Reverso, a legend In movement, by master watchmakers at the pinnacle of refinement.
Certain legends draw their strength from their age. Frozen in the past, immobilised forever, they speak only of the past. But sometimes, the magic is so great that a strange phenomenon takes place: the legend lives, breathes, mutates, becomes more beautiful, all the while retaining its aura.
A long time ago, back in 1931, in a dusty vortex and to the accompaniment of horses’ hooves hammering, an idea was born: a watch with a dial that could protect itself from shocks, all the while offering a personalised engraved case-back. Eighty years later, the Reverso has progressed from watchmaking icon to cult status.
The Reverso is so unique that with the passing of time, it has been made in many other guises without losing its essence. Today, wearing a Reverso from the current collections on your wrist is an entry to an exclusive world – not only in terms of watchmaking history, but above all to a universe of technical perfection and aesthetic refinement.
By inventing the Reverso, a small group of men with great imagination and innovative spirit did far more than create a simple reversible case. They gave birth to an emotion which has lasted more than 80 years, and designed a watch whose endless possibilities are still being discovered.
The Reverso’s strength lies both in its past, but just as much in its future.
1931, 2011 : THE SUCCESS OF A TIMELESSLY CLASSIC STYLE
The account of the conception of the Reverso, born in India in response to English polo players’ desire for an unbreakable watch, is even more amazing than it first seems.
In 2011, the Reverso will appear in even more surprising and seductive guises, while remaining loyal to its legend that continues to push the borders of creativity.
By imagining a reversible watch with a case that would revolve in order to protect the dial and expose only the metal back to shocks, the designers of the Reverso knew that they had found an effective technical answer to the challenge that was given them: “to create an elegant watch capable of surviving polo”!
They undoubtedly were not aware that their idea was gearing up to play another very different role than that of protective shield. The steel or gold back that could be made to appear by turning the case was going to write a new page in the history of watchmaking. A clean page that would make the Reverso much more than a watch: a cult object that every Reverso owner could make unique by personalising it. Who was the first person to have the idea of engraving his initials? Or his regiment’s crest? His club’s emblem? Who, for the first time, wanted to make an enamel portrait of his beloved wife? To inscribe his lucky number?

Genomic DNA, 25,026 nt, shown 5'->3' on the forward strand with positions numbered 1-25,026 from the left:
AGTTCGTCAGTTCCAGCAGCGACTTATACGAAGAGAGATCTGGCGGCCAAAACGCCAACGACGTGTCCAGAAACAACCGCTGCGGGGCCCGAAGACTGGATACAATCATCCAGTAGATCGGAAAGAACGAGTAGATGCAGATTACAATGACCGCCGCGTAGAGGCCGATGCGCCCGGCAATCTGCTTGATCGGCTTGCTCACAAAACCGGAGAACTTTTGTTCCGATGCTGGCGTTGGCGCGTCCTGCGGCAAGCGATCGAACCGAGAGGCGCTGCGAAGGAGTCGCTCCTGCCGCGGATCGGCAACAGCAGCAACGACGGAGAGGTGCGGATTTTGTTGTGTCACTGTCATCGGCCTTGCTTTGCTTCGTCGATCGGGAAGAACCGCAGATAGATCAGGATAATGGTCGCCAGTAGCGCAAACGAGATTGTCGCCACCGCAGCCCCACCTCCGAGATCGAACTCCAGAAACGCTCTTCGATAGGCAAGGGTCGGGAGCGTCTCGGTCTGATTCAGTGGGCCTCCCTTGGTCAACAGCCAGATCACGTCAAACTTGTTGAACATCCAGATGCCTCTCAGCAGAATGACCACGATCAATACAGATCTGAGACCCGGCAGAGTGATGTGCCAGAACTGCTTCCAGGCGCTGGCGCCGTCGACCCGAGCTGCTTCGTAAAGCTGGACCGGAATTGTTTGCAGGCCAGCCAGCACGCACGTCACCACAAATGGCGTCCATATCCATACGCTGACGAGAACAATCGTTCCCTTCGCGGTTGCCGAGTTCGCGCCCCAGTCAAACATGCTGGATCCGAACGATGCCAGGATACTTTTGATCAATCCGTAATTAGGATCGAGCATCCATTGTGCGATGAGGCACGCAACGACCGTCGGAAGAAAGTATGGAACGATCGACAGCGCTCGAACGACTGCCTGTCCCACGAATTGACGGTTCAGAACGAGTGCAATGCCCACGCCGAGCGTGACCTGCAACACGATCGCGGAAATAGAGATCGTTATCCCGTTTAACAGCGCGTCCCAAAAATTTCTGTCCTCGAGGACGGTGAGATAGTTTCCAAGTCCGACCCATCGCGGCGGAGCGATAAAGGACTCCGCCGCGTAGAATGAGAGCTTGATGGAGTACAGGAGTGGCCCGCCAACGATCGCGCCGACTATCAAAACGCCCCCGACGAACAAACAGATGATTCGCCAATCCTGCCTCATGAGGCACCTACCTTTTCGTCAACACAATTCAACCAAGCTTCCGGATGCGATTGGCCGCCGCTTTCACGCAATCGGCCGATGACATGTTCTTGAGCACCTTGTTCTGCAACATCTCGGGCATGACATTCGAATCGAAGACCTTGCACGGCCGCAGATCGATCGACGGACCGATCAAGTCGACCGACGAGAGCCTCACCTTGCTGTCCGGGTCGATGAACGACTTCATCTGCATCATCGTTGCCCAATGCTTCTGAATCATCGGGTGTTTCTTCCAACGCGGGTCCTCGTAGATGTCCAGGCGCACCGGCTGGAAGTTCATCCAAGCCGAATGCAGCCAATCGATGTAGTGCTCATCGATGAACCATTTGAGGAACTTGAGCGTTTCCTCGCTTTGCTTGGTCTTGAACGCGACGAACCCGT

Thanks to this surface that measures just a few square centimetres offering everyone the chance to realise their wishes in terms of personalisation, the Reverso became a watch-work of art and an object of emotion, to be transferred or shared.
Born from the practice of an intensive sport, the Reverso soon became a symbol of elegance identifiable at a single glance.
Over the decades, as its dimensions evolved, becoming smaller for the feminine version and larger for the masculine versions from the 1990s onwards, its inimitable style remained unchanged, even when its rectangular case became square.
The case was crafted in steel and in every shade of gold, models were set with precious stones, the dials appeared with various motifs and colours and a variety of straps and bracelets were developed: the unique and yet multi-faceted Reverso proved to be an ideal field of expression for creativity and refinement.
NEW RELEASE FOR 2011 : GRANDE REVERSO ULTRA THIN “TRIBUTE TO 1931”
Because this new Reverso is intended to be a bridge between past and present, Jaeger-LeCoultre has decided to create two Grande Reverso Ultra Thin Tribute to 1931 in steel and in pink gold, featuring a black or white dial with dagger-shaped hands and baton-type hour-markers directly inspired by the original Reverso. The spirit of 1931 in contemporary dimensions, and all the Art Deco charm of the first Reversos interpreted in today’s language.